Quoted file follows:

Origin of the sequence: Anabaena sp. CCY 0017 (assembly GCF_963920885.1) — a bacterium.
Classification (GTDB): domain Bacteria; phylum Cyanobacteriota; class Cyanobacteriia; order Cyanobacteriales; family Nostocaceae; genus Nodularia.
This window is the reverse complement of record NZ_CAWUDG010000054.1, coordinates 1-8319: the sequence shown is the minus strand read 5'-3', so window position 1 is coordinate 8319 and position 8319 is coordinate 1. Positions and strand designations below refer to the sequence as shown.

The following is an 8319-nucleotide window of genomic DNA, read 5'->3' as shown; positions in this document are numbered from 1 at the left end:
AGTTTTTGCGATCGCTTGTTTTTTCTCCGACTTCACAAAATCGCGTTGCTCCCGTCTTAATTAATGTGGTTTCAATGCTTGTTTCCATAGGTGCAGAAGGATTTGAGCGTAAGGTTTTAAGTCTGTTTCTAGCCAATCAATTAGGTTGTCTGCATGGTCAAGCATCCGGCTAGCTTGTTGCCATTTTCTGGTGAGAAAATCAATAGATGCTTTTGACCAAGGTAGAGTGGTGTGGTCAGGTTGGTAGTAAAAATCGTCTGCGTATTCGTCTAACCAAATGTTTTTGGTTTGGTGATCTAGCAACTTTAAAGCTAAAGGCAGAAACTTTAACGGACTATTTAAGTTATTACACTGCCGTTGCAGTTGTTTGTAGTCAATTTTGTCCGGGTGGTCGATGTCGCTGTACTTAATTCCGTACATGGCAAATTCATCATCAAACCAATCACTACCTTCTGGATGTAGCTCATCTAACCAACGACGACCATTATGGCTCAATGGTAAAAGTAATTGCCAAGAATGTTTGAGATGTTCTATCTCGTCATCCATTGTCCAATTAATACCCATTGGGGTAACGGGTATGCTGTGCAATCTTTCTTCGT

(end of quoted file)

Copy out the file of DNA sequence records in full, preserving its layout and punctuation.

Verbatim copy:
Origin of the sequence: Anabaena sp. CCY 0017 (assembly GCF_963920885.1) — a bacterium.
Classification (GTDB): domain Bacteria; phylum Cyanobacteriota; class Cyanobacteriia; order Cyanobacteriales; family Nostocaceae; genus Nodularia.
This window is the reverse complement of record NZ_CAWUDG010000054.1, coordinates 1-8319: the sequence shown is the minus strand read 5'-3', so window position 1 is coordinate 8319 and position 8319 is coordinate 1. Positions and strand designations below refer to the sequence as shown.

The following is an 8319-nucleotide window of genomic DNA, read 5'->3' as shown; positions in this document are numbered from 1 at the left end:
AGTTTTTGCGATCGCTTGTTTTTTCTCCGACTTCACAAAATCGCGTTGCTCCCGTCTTAATTAATGTGGTTTCAATGCTTGTTTCCATAGGTGCAGAAGGATTTGAGCGTAAGGTTTTAAGTCTGTTTCTAGCCAATCAATTAGGTTGTCTGCATGGTCAAGCATCCGGCTAGCTTGTTGCCATTTTCTGGTGAGAAAATCAATAGATGCTTTTGACCAAGGTAGAGTGGTGTGGTCAGGTTGGTAGTAAAAATCGTCTGCGTATTCGTCTAACCAAATGTTTTTGGTTTGGTGATCTAGCAACTTTAAAGCTAAAGGCAGAAACTTTAACGGACTATTTAAGTTATTACACTGCCGTTGCAGTTGTTTGTAGTCAATTTTGTCCGGGTGGTCGATGTCGCTGTACTTAATTCCGTACATGGCAAATTCATCATCAAACCAATCACTACCTTCTGGATGTAGCTCATCTAACCAACGACGACCATTATGGCTCAATGGTAAAAGTAATTGCCAAGAATGTTTGAGATGTTCTATCTCGTCATCCATTGTCCAATTAATACCCATTGGGGTAACGGGTATGCTGTGCAATCTTTCTTCGT